In 1995, Donnels appeared in 19 games for Houston, going nine-for-30 with a pair of RBI. On June 10, Donnels was sent to the Boston Red Sox as part of a conditional deal. After his time with Boston (40 games, .253/.317/.385, two homers, 11 RBI), he played for the Los Angeles Dodgers (93 games, .205/.310/.418, seven home runs, 17 RBI) and the Arizona Diamondbacks (74 games, .238/.312/.425, three home runs, 16 RBI).

445. Chris Gardner is a six-foot right-handed pitcher from Long Beach, CA. Born on March 30, 1969, he was a sixth-round choice in 1988 by Houston out of Cuesta College. He eventually spent eight years in Houston’s system, going 38-45 with a 3.98 ERA in 658 13 minor league innings. He made it to the major leagues in 1991, appearing in five games, starting four times.

Gardner pitched better in each of his five appearances than in the appearance before, with GameScores of 33, 40, 53, and 68. In that last one, on September 30, he earned his only major league victory after pitching seven shutout innings, striking out six and scattering five singles, a double, and three walks. In his final appearance, on October 5, he allowed only one baserunner in three innings of relief, a solo home run in an eventual 5-2 loss to the Atlanta Braves. He went 0-for-5 with one walk as a hitter, and made one error in 10 chances in the field for a .900 fielding percentage.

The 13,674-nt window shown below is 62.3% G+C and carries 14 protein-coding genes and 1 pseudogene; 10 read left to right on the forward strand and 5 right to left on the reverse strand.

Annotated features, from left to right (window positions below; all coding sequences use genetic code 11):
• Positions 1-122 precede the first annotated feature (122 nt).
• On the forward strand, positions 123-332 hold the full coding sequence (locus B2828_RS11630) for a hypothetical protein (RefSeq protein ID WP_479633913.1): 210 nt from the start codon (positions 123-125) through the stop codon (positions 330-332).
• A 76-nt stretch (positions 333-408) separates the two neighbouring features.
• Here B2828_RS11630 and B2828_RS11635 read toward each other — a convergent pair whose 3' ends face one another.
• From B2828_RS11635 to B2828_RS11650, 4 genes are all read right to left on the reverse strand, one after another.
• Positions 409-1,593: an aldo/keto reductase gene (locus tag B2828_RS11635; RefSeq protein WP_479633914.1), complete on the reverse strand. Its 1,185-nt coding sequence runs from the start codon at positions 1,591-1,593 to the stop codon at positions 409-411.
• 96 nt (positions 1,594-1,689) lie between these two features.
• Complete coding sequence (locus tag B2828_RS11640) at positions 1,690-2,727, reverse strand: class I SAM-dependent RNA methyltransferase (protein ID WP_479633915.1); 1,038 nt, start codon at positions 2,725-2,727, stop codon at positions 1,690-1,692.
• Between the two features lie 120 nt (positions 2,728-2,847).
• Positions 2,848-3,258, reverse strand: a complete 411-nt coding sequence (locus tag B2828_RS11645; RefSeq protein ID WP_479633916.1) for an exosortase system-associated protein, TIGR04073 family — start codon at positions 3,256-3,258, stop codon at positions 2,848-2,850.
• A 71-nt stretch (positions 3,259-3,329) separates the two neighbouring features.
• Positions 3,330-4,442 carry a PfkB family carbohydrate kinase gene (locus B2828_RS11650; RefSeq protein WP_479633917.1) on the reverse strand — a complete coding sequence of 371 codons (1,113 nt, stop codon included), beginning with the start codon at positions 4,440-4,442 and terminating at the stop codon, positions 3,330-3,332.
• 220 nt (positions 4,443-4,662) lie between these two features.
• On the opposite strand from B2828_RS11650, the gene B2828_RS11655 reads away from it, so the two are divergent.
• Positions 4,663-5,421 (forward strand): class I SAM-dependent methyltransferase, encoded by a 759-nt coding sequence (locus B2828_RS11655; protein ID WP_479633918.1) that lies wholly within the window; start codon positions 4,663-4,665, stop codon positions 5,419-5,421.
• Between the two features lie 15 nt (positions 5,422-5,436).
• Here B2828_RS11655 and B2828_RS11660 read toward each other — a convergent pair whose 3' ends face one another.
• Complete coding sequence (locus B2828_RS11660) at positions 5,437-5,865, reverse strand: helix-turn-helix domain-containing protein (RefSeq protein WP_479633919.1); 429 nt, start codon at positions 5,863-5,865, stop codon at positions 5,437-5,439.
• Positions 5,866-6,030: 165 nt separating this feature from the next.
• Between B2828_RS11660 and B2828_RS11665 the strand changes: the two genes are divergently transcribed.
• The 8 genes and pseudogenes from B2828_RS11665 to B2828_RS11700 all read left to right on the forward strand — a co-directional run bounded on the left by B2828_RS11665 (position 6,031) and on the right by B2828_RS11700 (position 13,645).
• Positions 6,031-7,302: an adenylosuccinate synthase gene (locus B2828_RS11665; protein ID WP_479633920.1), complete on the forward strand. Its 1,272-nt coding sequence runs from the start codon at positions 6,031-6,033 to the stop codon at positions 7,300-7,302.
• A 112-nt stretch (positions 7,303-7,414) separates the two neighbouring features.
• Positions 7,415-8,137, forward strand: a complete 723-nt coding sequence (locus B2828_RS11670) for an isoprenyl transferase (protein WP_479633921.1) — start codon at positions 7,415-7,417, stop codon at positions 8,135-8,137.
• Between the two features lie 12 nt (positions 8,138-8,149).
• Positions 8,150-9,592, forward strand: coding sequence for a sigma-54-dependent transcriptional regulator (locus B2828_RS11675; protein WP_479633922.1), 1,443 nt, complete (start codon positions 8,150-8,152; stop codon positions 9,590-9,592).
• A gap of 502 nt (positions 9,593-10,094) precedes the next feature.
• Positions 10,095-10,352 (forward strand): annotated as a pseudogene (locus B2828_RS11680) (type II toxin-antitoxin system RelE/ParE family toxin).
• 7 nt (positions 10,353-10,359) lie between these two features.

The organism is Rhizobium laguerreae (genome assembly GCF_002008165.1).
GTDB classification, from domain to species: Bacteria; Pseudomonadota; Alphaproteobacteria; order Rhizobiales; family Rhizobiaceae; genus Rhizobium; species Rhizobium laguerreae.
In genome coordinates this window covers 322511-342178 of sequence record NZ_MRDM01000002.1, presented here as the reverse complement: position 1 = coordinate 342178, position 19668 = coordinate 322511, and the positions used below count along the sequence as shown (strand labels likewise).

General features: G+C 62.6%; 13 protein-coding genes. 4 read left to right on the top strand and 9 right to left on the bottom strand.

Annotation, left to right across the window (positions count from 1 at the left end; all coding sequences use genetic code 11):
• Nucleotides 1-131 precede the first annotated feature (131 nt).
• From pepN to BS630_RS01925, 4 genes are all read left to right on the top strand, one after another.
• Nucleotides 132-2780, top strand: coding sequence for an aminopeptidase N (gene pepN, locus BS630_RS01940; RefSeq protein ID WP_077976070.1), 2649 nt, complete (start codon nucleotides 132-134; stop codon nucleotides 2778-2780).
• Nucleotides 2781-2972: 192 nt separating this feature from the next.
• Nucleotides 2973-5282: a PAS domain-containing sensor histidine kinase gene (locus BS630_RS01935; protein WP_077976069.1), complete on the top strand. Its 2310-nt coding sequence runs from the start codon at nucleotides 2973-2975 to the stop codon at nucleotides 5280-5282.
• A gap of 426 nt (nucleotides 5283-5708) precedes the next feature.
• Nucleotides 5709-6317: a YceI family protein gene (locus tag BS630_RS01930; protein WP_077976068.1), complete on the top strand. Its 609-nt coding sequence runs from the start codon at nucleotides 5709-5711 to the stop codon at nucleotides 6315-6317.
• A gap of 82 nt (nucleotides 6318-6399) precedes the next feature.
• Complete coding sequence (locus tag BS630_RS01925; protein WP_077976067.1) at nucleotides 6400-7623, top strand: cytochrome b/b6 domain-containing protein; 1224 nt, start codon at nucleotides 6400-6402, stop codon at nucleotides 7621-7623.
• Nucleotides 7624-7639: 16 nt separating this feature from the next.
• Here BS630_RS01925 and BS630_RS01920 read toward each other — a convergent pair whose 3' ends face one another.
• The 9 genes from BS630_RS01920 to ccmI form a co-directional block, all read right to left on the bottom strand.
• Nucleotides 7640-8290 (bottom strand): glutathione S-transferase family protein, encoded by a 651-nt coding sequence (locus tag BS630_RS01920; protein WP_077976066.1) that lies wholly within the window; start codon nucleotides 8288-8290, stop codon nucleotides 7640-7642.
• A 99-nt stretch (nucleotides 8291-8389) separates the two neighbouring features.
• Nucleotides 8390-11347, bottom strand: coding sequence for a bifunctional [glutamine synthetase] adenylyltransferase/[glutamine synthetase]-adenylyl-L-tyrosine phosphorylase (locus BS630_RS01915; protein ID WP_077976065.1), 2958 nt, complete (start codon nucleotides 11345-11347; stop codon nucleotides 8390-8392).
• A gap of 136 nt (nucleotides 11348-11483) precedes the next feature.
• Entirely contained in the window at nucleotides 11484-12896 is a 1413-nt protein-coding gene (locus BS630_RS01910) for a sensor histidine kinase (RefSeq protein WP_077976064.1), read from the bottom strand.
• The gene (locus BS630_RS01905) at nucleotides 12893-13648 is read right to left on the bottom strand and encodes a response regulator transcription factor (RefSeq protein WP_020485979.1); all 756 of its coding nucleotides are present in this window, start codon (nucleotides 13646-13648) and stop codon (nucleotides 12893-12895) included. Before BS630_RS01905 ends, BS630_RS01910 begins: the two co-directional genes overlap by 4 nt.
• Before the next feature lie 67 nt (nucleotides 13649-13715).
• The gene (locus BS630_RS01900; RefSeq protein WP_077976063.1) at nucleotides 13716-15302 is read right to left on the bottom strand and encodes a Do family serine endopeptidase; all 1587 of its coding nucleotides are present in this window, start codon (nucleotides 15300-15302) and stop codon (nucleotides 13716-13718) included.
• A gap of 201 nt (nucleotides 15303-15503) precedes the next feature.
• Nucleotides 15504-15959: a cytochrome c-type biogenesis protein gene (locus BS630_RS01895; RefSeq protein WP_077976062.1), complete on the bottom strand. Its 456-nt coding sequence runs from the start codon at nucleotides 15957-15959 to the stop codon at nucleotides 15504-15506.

444. Corey Julks is a six-foot-one right-handed left fielder from Friendswood, TX. Born on February 27, 1996, he was Houston’s eighth-round pick in 2017 out of the University of Houston.

Julks made his first major league appearance in Houston’s second game of the 2023 season, going one-for-four on March 31 in a 6-3 win against the Chicago White Sox. In 93 appearances, he had 20 multiple game hits, including four times when he got three or more. On April 23, he hit a tiebreaking ninth-inning two-out RBI-single to make it 3-2 in an eventual 5-2 win against the Atlanta Braves. On May 22, he fell a triple short of the cycle with three RBI in a 12-2 win against the Milwaukee Brewers. On June 5, he hit a grand slam in an 11-4 victory over the Toronto Blue Jays. On July 4, he had a season-high four hits, including a double and one RBI in a 4-1 triumph against the Colorado Rockies.